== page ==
WASHINGTON, September 22, 2023 – The National Telecommunications and Information Administration is working on changes to the letter of credit requirements for its flagship broadband grant program, according to the program’s director Evan Feinman.
The letter of credit requirement in the $42.5 billion Broadband Equity, Access and Deployment program requires providers receiving grants to expand infrastructure to obtain a letter of credit from a bank for 25 percent of the project cost.
That means awardees will have to back the letters with cash, which many in the broadband industry have said will push small and community providers out of BEAD projects.
Feinman said the letter of credit requirement accomplishes two goals for the NTIA: it promises some recovery if a project fails, and offers a chance for third-party financial analysis of projects.
“What we did not do was offer a menu of options to do that. We are hard at work on that now,” he said. “You’re going to hear more from us about the letter of credit requirement in the relatively near future.”
The discussion was part of a question and answer session with the broadband community at the Broadband Breakfast BEAD Implementation Summit on Thursday.
The summit also featured state broadband leaders, other federal grant program officials, investors, and service providers in conversations about key focuses as states work to allocate and deploy BEAD funds.
When asked about a provision in the program allowing for internet service providers accepting grant money to conduct self-audits, Feinman said the NTIA, the agency responsible for administering the program, will be issuing more guidance to states on how to monitor BEAD projects.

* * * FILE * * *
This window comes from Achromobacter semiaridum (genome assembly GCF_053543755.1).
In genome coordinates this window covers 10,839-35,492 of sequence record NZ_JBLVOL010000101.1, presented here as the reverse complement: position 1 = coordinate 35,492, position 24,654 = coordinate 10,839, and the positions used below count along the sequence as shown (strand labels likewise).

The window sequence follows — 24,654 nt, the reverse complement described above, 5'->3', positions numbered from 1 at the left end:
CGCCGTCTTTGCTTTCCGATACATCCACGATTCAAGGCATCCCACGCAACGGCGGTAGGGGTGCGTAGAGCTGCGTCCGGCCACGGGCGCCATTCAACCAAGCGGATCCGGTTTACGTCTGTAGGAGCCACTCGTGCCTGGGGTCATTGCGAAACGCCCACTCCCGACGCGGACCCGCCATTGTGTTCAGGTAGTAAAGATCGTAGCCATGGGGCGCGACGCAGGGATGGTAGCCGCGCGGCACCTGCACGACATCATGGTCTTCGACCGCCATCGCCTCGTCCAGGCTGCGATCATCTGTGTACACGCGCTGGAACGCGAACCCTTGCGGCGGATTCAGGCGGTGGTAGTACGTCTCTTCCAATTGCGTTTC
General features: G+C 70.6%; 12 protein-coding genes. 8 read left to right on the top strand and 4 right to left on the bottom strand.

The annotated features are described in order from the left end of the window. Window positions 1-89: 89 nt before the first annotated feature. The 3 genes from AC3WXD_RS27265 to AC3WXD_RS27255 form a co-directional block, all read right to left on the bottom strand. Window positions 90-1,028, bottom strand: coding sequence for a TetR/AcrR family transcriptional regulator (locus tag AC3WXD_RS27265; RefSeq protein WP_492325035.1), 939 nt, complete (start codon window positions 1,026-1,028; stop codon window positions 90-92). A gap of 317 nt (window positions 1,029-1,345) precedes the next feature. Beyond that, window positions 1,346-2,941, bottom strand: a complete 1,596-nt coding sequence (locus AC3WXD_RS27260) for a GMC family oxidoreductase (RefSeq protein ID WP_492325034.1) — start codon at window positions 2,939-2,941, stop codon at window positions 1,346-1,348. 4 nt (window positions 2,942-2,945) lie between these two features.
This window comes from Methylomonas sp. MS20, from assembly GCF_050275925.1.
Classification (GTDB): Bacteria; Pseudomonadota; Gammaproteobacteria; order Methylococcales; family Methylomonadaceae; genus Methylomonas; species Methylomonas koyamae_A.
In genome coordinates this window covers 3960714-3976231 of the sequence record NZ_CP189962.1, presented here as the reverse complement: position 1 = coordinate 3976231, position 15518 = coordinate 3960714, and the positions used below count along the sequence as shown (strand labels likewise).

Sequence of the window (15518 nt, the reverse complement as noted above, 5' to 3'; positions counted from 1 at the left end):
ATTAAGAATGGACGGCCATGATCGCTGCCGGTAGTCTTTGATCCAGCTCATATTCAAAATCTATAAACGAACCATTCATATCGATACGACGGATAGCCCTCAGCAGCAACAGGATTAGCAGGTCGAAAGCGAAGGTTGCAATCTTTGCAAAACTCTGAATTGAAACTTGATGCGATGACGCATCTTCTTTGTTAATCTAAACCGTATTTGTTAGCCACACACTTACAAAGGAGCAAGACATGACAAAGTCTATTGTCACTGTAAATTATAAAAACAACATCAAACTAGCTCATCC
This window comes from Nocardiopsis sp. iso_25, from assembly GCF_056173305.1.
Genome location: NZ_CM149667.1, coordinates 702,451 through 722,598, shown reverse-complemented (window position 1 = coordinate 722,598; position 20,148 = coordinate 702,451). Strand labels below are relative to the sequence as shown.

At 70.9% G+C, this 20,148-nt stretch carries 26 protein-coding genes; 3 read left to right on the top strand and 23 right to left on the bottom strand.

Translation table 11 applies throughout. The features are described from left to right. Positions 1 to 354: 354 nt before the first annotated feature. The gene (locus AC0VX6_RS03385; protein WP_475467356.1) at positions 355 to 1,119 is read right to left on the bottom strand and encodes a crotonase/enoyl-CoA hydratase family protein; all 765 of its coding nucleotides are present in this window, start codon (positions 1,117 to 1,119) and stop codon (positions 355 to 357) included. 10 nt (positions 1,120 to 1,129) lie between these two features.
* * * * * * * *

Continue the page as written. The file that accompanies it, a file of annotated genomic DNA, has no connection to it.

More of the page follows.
That guidance will not be created in the next three months, though.
“We have deep financial resources in the bank, but our human capital is not as thick as you might like,” he said. “We got to do initial proposals,” he added, referencing grant procedures which states will be submitting to the agency until December 27.
A new model for broadband expansion
Feinman repeatedly drew comparisons to the effort to bring electricity to rural America in the 1930s, but said that BEAD is different from other federal grant programs.
“This is not a normal grants program. This is in fact, not a grants program at all,” he said. “This is a universal coverage broadband infrastructure program. The tools that are being used to get there are grants.”
He said the program is a departure from previous broadband funding efforts because so much of its goal – universal broadband coverage in the U.S. – hinges on working partnerships, both between federal and state officials and between local governments, providers, co-operatives, and communities. That’s because of the complexity of the task and the sheer number of people who need to understand that task to accomplish it.
“This room, we have our hands on the pen. We are writing the next chapter of the great American infrastructure story,” he said at the event. “But this is going to require a true whole-of-society effort.”